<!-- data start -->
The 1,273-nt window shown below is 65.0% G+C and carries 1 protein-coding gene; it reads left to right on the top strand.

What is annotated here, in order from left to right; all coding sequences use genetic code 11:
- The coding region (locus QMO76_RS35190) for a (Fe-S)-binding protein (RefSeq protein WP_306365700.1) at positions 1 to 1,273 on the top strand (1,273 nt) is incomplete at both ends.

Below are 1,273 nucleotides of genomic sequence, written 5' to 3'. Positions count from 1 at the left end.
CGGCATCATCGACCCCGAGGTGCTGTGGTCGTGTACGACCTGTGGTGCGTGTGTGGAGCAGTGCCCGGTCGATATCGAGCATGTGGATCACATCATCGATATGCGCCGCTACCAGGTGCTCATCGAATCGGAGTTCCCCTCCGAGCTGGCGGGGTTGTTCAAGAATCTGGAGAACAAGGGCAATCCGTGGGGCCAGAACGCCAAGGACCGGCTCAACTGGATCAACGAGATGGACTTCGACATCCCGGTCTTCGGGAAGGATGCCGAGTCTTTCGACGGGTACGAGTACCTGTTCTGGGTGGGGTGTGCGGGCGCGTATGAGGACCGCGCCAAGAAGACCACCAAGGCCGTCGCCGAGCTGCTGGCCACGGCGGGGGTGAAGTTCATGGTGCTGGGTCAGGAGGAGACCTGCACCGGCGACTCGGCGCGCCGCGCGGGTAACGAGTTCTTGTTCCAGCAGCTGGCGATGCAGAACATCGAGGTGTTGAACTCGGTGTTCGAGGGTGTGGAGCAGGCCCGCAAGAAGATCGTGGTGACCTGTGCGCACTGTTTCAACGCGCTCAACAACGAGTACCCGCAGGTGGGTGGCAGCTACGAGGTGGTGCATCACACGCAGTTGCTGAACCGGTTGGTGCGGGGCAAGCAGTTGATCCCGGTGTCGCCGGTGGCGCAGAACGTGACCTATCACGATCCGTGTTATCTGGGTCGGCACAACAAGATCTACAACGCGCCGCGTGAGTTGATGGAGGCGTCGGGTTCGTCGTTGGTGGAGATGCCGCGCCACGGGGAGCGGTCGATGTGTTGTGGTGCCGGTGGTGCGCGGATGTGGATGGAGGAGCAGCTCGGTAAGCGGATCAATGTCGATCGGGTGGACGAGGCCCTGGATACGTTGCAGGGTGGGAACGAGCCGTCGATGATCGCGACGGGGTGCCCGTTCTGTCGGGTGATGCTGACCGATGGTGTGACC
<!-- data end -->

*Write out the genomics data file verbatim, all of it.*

The 1,273-nt window shown below is 65.0% G+C and carries 1 protein-coding gene; it reads left to right on the top strand.

What is annotated here, in order from left to right; all coding sequences use genetic code 11:
- The coding region (locus QMO76_RS35190) for a (Fe-S)-binding protein (RefSeq protein WP_306365700.1) at positions 1 to 1,273 on the top strand (1,273 nt) is incomplete at both ends.

Below are 1,273 nucleotides of genomic sequence, written 5' to 3'. Positions count from 1 at the left end.
CGGCATCATCGACCCCGAGGTGCTGTGGTCGTGTACGACCTGTGGTGCGTGTGTGGAGCAGTGCCCGGTCGATATCGAGCATGTGGATCACATCATCGATATGCGCCGCTACCAGGTGCTCATCGAATCGGAGTTCCCCTCCGAGCTGGCGGGGTTGTTCAAGAATCTGGAGAACAAGGGCAATCCGTGGGGCCAGAACGCCAAGGACCGGCTCAACTGGATCAACGAGATGGACTTCGACATCCCGGTCTTCGGGAAGGATGCCGAGTCTTTCGACGGGTACGAGTACCTGTTCTGGGTGGGGTGTGCGGGCGCGTATGAGGACCGCGCCAAGAAGACCACCAAGGCCGTCGCCGAGCTGCTGGCCACGGCGGGGGTGAAGTTCATGGTGCTGGGTCAGGAGGAGACCTGCACCGGCGACTCGGCGCGCCGCGCGGGTAACGAGTTCTTGTTCCAGCAGCTGGCGATGCAGAACATCGAGGTGTTGAACTCGGTGTTCGAGGGTGTGGAGCAGGCCCGCAAGAAGATCGTGGTGACCTGTGCGCACTGTTTCAACGCGCTCAACAACGAGTACCCGCAGGTGGGTGGCAGCTACGAGGTGGTGCATCACACGCAGTTGCTGAACCGGTTGGTGCGGGGCAAGCAGTTGATCCCGGTGTCGCCGGTGGCGCAGAACGTGACCTATCACGATCCGTGTTATCTGGGTCGGCACAACAAGATCTACAACGCGCCGCGTGAGTTGATGGAGGCGTCGGGTTCGTCGTTGGTGGAGATGCCGCGCCACGGGGAGCGGTCGATGTGTTGTGGTGCCGGTGGTGCGCGGATGTGGATGGAGGAGCAGCTCGGTAAGCGGATCAATGTCGATCGGGTGGACGAGGCCCTGGATACGTTGCAGGGTGGGAACGAGCCGTCGATGATCGCGACGGGGTGCCCGTTCTGTCGGGTGATGCTGACCGATGGTGTGACC